The ongoing trade spat between China and the US could potentially benefit crude palm oil (CPO), analysts say, assuming that China imposes import tariffs on US soybeans, which will make US soybeans less competitive.
CIMB Investment Bank head of Malaysia research and regional head of agribusiness research Ivy Ng sees potential support in CPO prices if China decides to include US soybeans into the list of US products targeted for trade barriers. China has accounted for between 52% and 76% of US soybean exports over the last two years.
“Although US soybeans were not in the list of potential Chinese countermeasures, statements from Chinese officials suggested that US soybeans could become a target for trade barriers,” said Ng in a report yesterday.
“Should China impose tariffs on US soybeans, it will be negative for US soybean prices but potentially positive for CPO prices in the medium term,” she added.
But China’s move still spells uncertainties, another analyst told The Edge Financial Daily.
“Of course, demand for edible oil will be shifted to palm oil if China does that. The question is when,” the analyst said.
“There is also the inventory levels in China to take into consideration, and whether the demand is there,” the analyst added, referring to the high inventory level of edible oil there, including palm oil.
US President Donald Trump announced last Thursday that he would impose tariffs on US$50 billion (RM195 billion) worth of Chinese exports to the US. In a tit for tat, China quickly outlined new import taxes of its own on US products worth US$3 billion.
Presently, China has a higher preference towards soybeans — which it can process into soybean oil domestically — amid growing demand for animal feed ingredient soymeal, according to reports.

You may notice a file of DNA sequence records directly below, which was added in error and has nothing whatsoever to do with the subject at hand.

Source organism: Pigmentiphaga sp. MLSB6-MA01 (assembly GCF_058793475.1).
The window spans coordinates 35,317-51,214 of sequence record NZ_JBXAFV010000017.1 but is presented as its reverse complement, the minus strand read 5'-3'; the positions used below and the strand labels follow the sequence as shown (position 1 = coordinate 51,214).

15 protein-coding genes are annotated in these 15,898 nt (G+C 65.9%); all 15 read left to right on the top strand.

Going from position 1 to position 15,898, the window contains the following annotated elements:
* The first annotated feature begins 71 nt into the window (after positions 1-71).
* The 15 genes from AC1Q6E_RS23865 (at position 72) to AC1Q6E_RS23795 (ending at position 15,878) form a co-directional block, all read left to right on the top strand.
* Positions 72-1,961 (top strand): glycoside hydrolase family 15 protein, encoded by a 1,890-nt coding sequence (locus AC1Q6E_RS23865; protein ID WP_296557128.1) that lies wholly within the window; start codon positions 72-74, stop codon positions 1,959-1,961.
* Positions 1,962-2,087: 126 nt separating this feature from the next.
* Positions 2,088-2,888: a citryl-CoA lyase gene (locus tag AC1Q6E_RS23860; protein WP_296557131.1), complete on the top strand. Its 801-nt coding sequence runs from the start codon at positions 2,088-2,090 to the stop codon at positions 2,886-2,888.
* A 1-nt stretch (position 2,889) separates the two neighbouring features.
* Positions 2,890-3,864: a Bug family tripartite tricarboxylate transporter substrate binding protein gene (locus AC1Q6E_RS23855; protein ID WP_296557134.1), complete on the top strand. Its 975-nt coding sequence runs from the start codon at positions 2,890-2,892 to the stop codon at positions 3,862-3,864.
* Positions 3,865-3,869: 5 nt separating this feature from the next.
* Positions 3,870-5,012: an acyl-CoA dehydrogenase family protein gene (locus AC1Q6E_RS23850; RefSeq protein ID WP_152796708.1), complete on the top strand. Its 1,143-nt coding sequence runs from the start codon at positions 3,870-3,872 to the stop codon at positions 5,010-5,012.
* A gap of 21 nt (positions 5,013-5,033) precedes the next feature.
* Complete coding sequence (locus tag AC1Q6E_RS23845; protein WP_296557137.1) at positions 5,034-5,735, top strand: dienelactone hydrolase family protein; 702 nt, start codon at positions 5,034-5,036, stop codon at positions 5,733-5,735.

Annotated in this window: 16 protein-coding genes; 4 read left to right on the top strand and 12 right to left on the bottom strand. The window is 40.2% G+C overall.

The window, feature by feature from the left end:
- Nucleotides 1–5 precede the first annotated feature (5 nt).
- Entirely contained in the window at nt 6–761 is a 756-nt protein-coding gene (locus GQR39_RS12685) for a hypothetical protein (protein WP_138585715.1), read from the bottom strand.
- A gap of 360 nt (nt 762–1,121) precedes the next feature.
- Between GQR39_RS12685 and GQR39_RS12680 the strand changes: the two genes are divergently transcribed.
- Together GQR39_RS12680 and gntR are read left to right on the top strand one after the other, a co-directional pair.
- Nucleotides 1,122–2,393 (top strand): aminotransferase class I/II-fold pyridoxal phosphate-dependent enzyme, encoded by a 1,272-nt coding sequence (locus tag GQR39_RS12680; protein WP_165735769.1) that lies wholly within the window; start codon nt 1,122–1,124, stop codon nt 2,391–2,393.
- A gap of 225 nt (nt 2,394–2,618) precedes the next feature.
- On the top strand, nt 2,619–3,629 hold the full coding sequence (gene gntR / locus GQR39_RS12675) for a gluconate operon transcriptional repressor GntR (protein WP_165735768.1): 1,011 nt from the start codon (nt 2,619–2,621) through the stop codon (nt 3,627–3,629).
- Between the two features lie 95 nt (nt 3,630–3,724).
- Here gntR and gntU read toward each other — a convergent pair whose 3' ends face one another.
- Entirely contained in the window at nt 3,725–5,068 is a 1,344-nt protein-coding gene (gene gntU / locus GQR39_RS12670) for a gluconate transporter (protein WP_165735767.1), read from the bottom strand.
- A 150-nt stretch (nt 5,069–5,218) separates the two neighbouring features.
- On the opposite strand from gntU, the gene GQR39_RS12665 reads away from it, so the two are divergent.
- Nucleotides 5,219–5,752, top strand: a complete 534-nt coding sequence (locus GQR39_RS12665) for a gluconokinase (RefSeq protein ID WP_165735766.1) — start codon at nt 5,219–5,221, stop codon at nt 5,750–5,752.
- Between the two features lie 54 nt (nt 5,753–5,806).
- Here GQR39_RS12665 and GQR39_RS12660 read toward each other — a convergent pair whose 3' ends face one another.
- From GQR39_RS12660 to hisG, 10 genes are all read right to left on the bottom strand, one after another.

The Chinese government also expects to break its all-time high annual soybean import of 95.54 million tonnes this year, while the US department of agriculture forecasts China’s palm oil imports to decline to 4.8 million tonnes in the same period.
For Ng, the reinstatement of the export tax of 5% in April after a three-month suspension has a more immediate effect on CPO, which she said is likely to boost CPO exports from Malaysia during the last week of March. “This is because it will cost CPO exporters an additional RM123.7 per tonne in taxes to export CPO from Malaysia starting April,” she added.
“The reinstatement of the export tax could lead to lower CPO prices in Malaysia as traders are likely to pass on some of the additional taxes to farmers.
“This could also raise the share of processed palm oil exports from Malaysia at the expense of CPO exports in April. Indonesia is likely to see stronger demand for CPO in April,” she noted.
Nevertheless, for players at large, the impact of the tax suspension lift should have already been priced in, said Ng.
“There may be a little bit of adjustment [in share prices], but the government already indicated in January that the suspension is only until April,” she said. “It would be a surprise if the tax suspension is extended.”
An analyst at Affin Hwang Capital Research noted that apart from the lifting of the export tax suspension, there are also other factors that will influence CPO prices.
“Some of the concerns include CPO export growth, the inventory rising again if exports and consumption are lower than production numbers, the results from the European Union whether to ban our palm oil from their biofuel programme, and the Indian tax programme on our palm oil products,” the analyst added.
The benchmark palm oil contract for June delivery on the Bursa Malaysia Derivatives Exchange rose 0.2% to close at RM2,434 per tonne yesterday.
Both Affin Hwang and CIMB are “neutral” on the plantation sector. Ng’s top “buy” call is on Genting Plantations Bhd with a target price (TP) of RM11.90, while Affin Hwang’s top plantation pick is Felda Global Ventures Holdings Bhd (FGV), with a TP of RM2.26.
“We believe [FGV’s] earnings will grow on the back of higher fresh fruit bunches and CPO production, as well as better contribution from the sugar business.
“We like FGV as we think management is focused on improving the core business, improving operational excellence and optimising financial and human capital,” Affin Hwang added.
FGV shares closed three sen or 1.75% higher at RM1.74 yesterday, giving it a market capitalisation of RM6.35 billion, while Genting Plantations’ stock settled unchanged at RM10.26, valuing it at RM8.24 billion.